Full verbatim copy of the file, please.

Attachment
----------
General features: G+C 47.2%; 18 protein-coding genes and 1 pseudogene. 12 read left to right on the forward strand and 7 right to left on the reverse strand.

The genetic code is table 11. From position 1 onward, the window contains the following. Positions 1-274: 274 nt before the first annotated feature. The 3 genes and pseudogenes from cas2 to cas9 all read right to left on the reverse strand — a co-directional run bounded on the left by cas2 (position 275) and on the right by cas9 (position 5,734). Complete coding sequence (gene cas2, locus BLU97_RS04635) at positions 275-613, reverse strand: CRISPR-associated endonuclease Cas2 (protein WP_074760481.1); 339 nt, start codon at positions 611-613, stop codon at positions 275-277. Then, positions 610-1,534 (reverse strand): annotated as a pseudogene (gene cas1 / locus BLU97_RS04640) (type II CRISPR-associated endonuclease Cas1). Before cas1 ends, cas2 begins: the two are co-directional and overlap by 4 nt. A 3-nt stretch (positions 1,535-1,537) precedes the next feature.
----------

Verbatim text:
General features: G+C 47.2%; 18 protein-coding genes and 1 pseudogene. 12 read left to right on the forward strand and 7 right to left on the reverse strand.

The genetic code is table 11. From position 1 onward, the window contains the following. Positions 1-274: 274 nt before the first annotated feature. The 3 genes and pseudogenes from cas2 to cas9 all read right to left on the reverse strand — a co-directional run bounded on the left by cas2 (position 275) and on the right by cas9 (position 5,734). Complete coding sequence (gene cas2, locus BLU97_RS04635) at positions 275-613, reverse strand: CRISPR-associated endonuclease Cas2 (protein WP_074760481.1); 339 nt, start codon at positions 611-613, stop codon at positions 275-277. Then, positions 610-1,534 (reverse strand): annotated as a pseudogene (gene cas1 / locus BLU97_RS04640) (type II CRISPR-associated endonuclease Cas1). Before cas1 ends, cas2 begins: the two are co-directional and overlap by 4 nt. A 3-nt stretch (positions 1,535-1,537) precedes the next feature.